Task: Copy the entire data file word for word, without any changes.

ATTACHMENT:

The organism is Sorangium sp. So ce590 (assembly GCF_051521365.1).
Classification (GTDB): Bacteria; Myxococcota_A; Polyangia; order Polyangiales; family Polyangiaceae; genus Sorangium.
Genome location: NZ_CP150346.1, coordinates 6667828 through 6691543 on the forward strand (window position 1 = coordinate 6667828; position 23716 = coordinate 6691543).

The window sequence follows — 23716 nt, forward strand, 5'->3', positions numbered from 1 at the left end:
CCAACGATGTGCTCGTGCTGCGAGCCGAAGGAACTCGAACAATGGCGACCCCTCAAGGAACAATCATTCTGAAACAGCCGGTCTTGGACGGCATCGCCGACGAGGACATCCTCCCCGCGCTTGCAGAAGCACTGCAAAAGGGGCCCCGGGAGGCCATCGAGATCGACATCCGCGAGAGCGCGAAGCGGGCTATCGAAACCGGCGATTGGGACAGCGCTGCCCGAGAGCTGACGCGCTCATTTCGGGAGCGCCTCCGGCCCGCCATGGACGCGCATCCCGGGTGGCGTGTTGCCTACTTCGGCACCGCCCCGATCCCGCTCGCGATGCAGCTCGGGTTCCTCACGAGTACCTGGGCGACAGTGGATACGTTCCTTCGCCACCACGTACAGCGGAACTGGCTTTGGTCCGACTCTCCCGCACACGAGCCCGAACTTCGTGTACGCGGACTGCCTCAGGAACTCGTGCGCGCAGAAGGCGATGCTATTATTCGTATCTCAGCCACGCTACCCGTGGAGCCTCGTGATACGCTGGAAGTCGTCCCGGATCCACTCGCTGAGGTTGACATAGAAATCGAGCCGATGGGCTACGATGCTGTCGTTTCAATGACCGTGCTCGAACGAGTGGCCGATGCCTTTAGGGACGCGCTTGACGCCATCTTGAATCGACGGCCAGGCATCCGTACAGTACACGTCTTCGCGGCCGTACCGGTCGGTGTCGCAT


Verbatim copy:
The organism is Sorangium sp. So ce590 (assembly GCF_051521365.1).
Classification (GTDB): Bacteria; Myxococcota_A; Polyangia; order Polyangiales; family Polyangiaceae; genus Sorangium.
Genome location: NZ_CP150346.1, coordinates 6667828 through 6691543 on the forward strand (window position 1 = coordinate 6667828; position 23716 = coordinate 6691543).

The window sequence follows — 23716 nt, forward strand, 5'->3', positions numbered from 1 at the left end:
CCAACGATGTGCTCGTGCTGCGAGCCGAAGGAACTCGAACAATGGCGACCCCTCAAGGAACAATCATTCTGAAACAGCCGGTCTTGGACGGCATCGCCGACGAGGACATCCTCCCCGCGCTTGCAGAAGCACTGCAAAAGGGGCCCCGGGAGGCCATCGAGATCGACATCCGCGAGAGCGCGAAGCGGGCTATCGAAACCGGCGATTGGGACAGCGCTGCCCGAGAGCTGACGCGCTCATTTCGGGAGCGCCTCCGGCCCGCCATGGACGCGCATCCCGGGTGGCGTGTTGCCTACTTCGGCACCGCCCCGATCCCGCTCGCGATGCAGCTCGGGTTCCTCACGAGTACCTGGGCGACAGTGGATACGTTCCTTCGCCACCACGTACAGCGGAACTGGCTTTGGTCCGACTCTCCCGCACACGAGCCCGAACTTCGTGTACGCGGACTGCCTCAGGAACTCGTGCGCGCAGAAGGCGATGCTATTATTCGTATCTCAGCCACGCTACCCGTGGAGCCTCGTGATACGCTGGAAGTCGTCCCGGATCCACTCGCTGAGGTTGACATAGAAATCGAGCCGATGGGCTACGATGCTGTCGTTTCAATGACCGTGCTCGAACGAGTGGCCGATGCCTTTAGGGACGCGCTTGACGCCATCTTGAATCGACGGCCAGGCATCCGTACAGTACACGTCTTCGCGGCCGTACCGGTCGGTGTCGCAT